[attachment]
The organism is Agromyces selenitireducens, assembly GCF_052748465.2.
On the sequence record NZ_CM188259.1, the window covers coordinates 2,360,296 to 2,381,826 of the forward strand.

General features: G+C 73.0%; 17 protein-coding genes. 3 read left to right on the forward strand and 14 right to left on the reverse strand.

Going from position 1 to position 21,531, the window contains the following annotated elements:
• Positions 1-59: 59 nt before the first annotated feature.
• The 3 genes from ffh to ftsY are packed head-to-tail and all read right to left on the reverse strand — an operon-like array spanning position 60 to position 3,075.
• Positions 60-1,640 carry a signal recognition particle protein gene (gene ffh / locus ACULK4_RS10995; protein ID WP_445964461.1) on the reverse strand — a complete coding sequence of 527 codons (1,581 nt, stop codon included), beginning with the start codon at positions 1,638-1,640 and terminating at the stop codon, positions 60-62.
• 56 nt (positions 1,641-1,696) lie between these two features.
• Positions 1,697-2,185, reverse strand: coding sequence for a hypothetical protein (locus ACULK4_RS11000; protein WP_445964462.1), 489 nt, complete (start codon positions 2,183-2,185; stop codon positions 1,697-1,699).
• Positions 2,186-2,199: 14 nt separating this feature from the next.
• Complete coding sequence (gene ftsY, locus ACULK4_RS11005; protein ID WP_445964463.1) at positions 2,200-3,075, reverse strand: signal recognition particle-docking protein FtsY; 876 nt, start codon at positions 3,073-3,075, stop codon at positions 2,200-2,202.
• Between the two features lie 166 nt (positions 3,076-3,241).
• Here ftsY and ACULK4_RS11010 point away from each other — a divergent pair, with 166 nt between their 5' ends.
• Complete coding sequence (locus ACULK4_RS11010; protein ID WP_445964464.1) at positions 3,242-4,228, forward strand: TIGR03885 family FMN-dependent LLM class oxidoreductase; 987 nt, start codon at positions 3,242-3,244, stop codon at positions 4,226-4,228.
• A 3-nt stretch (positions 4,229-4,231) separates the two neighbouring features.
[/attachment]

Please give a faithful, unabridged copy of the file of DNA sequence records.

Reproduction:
The organism is Agromyces selenitireducens, assembly GCF_052748465.2.
On the sequence record NZ_CM188259.1, the window covers coordinates 2,360,296 to 2,381,826 of the forward strand.

General features: G+C 73.0%; 17 protein-coding genes. 3 read left to right on the forward strand and 14 right to left on the reverse strand.

Going from position 1 to position 21,531, the window contains the following annotated elements:
• Positions 1-59: 59 nt before the first annotated feature.
• The 3 genes from ffh to ftsY are packed head-to-tail and all read right to left on the reverse strand — an operon-like array spanning position 60 to position 3,075.
• Positions 60-1,640 carry a signal recognition particle protein gene (gene ffh / locus ACULK4_RS10995; protein ID WP_445964461.1) on the reverse strand — a complete coding sequence of 527 codons (1,581 nt, stop codon included), beginning with the start codon at positions 1,638-1,640 and terminating at the stop codon, positions 60-62.
• 56 nt (positions 1,641-1,696) lie between these two features.
• Positions 1,697-2,185, reverse strand: coding sequence for a hypothetical protein (locus ACULK4_RS11000; protein WP_445964462.1), 489 nt, complete (start codon positions 2,183-2,185; stop codon positions 1,697-1,699).
• Positions 2,186-2,199: 14 nt separating this feature from the next.
• Complete coding sequence (gene ftsY, locus ACULK4_RS11005; protein ID WP_445964463.1) at positions 2,200-3,075, reverse strand: signal recognition particle-docking protein FtsY; 876 nt, start codon at positions 3,073-3,075, stop codon at positions 2,200-2,202.
• Between the two features lie 166 nt (positions 3,076-3,241).
• Here ftsY and ACULK4_RS11010 point away from each other — a divergent pair, with 166 nt between their 5' ends.
• Complete coding sequence (locus ACULK4_RS11010; protein ID WP_445964464.1) at positions 3,242-4,228, forward strand: TIGR03885 family FMN-dependent LLM class oxidoreductase; 987 nt, start codon at positions 3,242-3,244, stop codon at positions 4,226-4,228.
• A 3-nt stretch (positions 4,229-4,231) separates the two neighbouring features.